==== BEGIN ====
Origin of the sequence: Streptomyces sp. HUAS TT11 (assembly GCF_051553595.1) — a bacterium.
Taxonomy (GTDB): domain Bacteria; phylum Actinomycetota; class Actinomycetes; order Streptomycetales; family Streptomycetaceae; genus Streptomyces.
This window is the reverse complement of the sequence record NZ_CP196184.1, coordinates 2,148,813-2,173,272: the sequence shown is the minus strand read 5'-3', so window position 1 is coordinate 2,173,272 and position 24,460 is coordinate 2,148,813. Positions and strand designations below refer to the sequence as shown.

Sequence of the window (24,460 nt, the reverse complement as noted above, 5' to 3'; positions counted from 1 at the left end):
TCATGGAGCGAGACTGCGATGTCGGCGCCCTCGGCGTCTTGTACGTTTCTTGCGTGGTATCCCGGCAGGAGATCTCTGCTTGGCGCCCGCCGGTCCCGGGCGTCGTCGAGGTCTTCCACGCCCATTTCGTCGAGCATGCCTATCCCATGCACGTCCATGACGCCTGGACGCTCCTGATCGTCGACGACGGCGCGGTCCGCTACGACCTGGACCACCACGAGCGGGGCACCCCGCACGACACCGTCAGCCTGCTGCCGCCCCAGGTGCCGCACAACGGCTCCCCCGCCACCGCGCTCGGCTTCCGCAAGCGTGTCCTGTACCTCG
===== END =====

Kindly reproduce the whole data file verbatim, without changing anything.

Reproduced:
Origin of the sequence: Streptomyces sp. HUAS TT11 (assembly GCF_051553595.1) — a bacterium.
Taxonomy (GTDB): domain Bacteria; phylum Actinomycetota; class Actinomycetes; order Streptomycetales; family Streptomycetaceae; genus Streptomyces.
This window is the reverse complement of the sequence record NZ_CP196184.1, coordinates 2,148,813-2,173,272: the sequence shown is the minus strand read 5'-3', so window position 1 is coordinate 2,173,272 and position 24,460 is coordinate 2,148,813. Positions and strand designations below refer to the sequence as shown.

Sequence of the window (24,460 nt, the reverse complement as noted above, 5' to 3'; positions counted from 1 at the left end):
TCATGGAGCGAGACTGCGATGTCGGCGCCCTCGGCGTCTTGTACGTTTCTTGCGTGGTATCCCGGCAGGAGATCTCTGCTTGGCGCCCGCCGGTCCCGGGCGTCGTCGAGGTCTTCCACGCCCATTTCGTCGAGCATGCCTATCCCATGCACGTCCATGACGCCTGGACGCTCCTGATCGTCGACGACGGCGCGGTCCGCTACGACCTGGACCACCACGAGCGGGGCACCCCGCACGACACCGTCAGCCTGCTGCCGCCCCAGGTGCCGCACAACGGCTCCCCCGCCACCGCGCTCGGCTTCCGCAAGCGTGTCCTGTACCTCG